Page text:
Pubdate: Tue, 16 Aug 2016
Source: Recorder & Times, The (CN ON)
Copyright: 2016 Recorder and Times
Author: Sabrina Bedford


When you grow it yourself, it is what it is, and that won't always be

SMITHS FALLS - Despite a federal decision giving Canadians the right
to grow their own medical marijuana, Smiths Falls-based pot producer
Tweed said it'll be business as usual at its converted chocolate
factory here.

"We don't think it will impact us," said Bruce Linton, chief executive
officer and founder of Canopy Growth Corporation and a co-founder of
Tweed Marijuana Inc.

On August 11, Health Canada announced the new Access to Cannabis for
Medical Purposes Regulations (ACMPR), and the single largest change is
that Canadians who need cannabis for medical purposes will soon be
allowed to "produce a limited amount" for their own purposes, or
designate someone to produce it for them.

Previously, those with a prescription for medical marijuana were
required to get it from a licensed producer such as Tweed. The
newfound competition doesn't worry Linton, however, because he said
grow-at-home marijuana doesn't compare to his company's "highest
quality standards in the world."

"When we grow it here, we have a secured environment that we Bruce
Linton manage, then we test all the products to confirm exactly what's
in it," he said, adding the plant engineers strains of the medicine to
be geared specifically to help a multitude of ailments. "When you grow
it yourself, it is what it is, and that won't always be good."

The new regulations will come into force next week, on August 24, and
are being implemented as a result of a federal court ruling in the
case of Allard vs. Canada.

Linton said one of the main concerns about people growing at home is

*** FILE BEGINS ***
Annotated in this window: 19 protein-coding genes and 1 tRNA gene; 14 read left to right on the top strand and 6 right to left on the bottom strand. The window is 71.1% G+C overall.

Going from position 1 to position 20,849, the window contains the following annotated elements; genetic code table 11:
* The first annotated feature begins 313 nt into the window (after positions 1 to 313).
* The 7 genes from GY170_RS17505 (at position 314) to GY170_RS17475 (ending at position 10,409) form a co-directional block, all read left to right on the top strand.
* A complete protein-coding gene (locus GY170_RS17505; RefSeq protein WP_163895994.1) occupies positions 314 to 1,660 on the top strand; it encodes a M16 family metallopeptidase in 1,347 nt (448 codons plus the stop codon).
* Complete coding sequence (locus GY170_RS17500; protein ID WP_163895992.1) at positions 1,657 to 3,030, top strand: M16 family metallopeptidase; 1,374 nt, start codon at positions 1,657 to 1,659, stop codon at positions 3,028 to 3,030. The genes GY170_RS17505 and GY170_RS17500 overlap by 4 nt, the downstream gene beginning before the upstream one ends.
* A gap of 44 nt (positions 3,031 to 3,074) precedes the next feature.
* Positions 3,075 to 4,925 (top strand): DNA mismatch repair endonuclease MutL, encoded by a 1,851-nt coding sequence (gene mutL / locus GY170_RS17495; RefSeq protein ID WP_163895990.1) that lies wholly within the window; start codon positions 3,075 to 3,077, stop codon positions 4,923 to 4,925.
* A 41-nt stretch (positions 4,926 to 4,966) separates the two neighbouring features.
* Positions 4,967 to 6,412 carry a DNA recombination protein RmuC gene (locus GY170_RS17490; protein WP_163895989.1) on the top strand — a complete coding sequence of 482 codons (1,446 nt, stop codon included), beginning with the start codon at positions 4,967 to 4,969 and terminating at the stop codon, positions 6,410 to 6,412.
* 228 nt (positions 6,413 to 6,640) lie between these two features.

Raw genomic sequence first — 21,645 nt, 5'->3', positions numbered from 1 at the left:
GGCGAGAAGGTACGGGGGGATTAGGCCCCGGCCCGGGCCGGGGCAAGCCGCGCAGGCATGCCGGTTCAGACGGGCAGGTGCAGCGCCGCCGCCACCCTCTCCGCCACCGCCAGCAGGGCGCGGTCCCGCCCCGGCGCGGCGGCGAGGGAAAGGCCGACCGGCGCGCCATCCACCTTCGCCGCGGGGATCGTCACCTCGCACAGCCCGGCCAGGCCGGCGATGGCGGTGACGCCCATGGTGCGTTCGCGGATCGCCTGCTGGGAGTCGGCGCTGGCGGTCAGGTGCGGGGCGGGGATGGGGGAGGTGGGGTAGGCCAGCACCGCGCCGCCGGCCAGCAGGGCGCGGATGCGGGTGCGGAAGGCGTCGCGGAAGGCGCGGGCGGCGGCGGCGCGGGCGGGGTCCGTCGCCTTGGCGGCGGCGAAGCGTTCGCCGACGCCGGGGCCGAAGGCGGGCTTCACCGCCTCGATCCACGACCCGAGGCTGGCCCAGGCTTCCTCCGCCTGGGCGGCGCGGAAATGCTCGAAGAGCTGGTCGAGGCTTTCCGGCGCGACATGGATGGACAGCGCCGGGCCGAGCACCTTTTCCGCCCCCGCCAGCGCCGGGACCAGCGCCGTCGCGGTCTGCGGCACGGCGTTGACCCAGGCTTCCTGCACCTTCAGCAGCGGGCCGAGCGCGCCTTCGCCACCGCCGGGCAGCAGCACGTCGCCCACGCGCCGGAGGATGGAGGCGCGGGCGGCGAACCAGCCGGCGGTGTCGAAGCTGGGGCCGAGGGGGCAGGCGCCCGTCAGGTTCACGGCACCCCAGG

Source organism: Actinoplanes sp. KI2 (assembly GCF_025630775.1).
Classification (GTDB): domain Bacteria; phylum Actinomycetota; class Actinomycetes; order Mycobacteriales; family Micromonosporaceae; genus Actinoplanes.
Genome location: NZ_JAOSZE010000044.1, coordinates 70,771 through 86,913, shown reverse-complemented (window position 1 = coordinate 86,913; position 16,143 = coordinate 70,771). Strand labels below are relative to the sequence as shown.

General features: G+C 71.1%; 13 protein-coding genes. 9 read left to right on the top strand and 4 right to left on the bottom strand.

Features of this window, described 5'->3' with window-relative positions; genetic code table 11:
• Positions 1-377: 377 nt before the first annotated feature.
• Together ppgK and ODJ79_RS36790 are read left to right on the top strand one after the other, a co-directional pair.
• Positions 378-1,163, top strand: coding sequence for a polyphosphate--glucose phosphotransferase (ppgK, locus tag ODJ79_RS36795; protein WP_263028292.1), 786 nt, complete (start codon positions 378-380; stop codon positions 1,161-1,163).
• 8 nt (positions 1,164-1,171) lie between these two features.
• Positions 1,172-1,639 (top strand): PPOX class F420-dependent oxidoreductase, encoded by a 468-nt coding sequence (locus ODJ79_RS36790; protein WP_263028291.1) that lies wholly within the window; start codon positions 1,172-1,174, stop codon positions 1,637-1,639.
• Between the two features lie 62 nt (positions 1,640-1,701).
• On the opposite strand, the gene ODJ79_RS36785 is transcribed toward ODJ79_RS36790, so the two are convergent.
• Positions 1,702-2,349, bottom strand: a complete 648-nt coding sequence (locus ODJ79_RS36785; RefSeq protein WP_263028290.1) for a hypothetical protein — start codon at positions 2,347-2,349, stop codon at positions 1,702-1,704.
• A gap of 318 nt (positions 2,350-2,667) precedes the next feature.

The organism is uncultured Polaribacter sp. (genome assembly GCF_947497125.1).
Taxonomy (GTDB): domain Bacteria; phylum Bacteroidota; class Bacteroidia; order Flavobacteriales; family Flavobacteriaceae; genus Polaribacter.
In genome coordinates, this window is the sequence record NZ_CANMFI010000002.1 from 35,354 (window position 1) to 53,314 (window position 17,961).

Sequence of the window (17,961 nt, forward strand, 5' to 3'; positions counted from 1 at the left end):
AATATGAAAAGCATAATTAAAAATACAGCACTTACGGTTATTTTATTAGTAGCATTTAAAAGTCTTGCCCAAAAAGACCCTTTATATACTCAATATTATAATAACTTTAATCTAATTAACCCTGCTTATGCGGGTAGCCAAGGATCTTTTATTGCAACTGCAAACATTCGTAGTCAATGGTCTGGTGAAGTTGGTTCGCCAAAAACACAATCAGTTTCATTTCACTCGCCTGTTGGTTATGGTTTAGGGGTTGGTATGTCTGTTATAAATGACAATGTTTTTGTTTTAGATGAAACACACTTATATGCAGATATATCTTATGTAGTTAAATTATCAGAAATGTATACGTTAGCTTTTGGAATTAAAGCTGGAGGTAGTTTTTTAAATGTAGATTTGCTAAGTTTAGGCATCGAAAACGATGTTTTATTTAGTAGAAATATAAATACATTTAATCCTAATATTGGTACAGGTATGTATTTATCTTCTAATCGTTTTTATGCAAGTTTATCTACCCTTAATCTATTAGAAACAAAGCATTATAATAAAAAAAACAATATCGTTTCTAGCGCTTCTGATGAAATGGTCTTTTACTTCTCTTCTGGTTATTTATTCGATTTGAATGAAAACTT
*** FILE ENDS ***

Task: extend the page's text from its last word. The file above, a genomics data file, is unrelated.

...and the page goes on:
law enforcement not being able to distinguish between legal and
illegal grow operations. Health Canada has said it will work closely
with provincial authorities to share data and information, such as the
quantities of cannabis being authorized for medical purposes in their

The federal department will also "continue to support law enforcement
representatives by providing a dedicated phone line that is accessible
24 hours a day and seven days a week to confirm, when necessary, that
specific individuals are authorized to possess or produce a limited
amount of cannabis for medical purposes."

While he thinks this new regualtiosn are a short-term initiative,
Linton said Tweed does have plans to benefit from the 'designated
producer' provision in the immediate term.

"One of the new rules is that you don't have to necessarily grow it
yourself, you can have someone else do it for you, so we thought -
we're pretty good at this, why don't we let people who would like to
have people grow it for them sign up with us," he said, comparing it
to facilities that let you brew your own beer and wine.

"It feels like a way to fit with what's going on and it works

Tweed's business continues to grow, and this week Linton said the
company celebrated its 20,000th customer in just two years,
representing more than half of all those who ever joined the previous
grow-at-home system in its 13 years of existence.

Strides have been made to normalize medical cannabis use through
political advocacy, physician education and stakeholder outreach.
Tweed has completed 18,000 face-to-face meetings with doctors, and
almost 8,000 doctors are now writing prescriptions for medical
marijuana, "up from zero two and a half years ago."

"Physicians aren't going to be as comfortable that (marijuana grown at
home) is the same thing," Linton said.

The company said, though, that choice is good. Those who wish to grow
moderate amounts of cannabis at home for personal consumption should
be allowed to do so.

"Ultimately, people will think 'I can buy it from that place the
government is running, and it's less costly, it's tested and it's for
sure what I'm buying, or we can do something else.

"There seems to be interested parties for each type, but we're not
running out of interested parties so far."
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MAP posted-by: Matt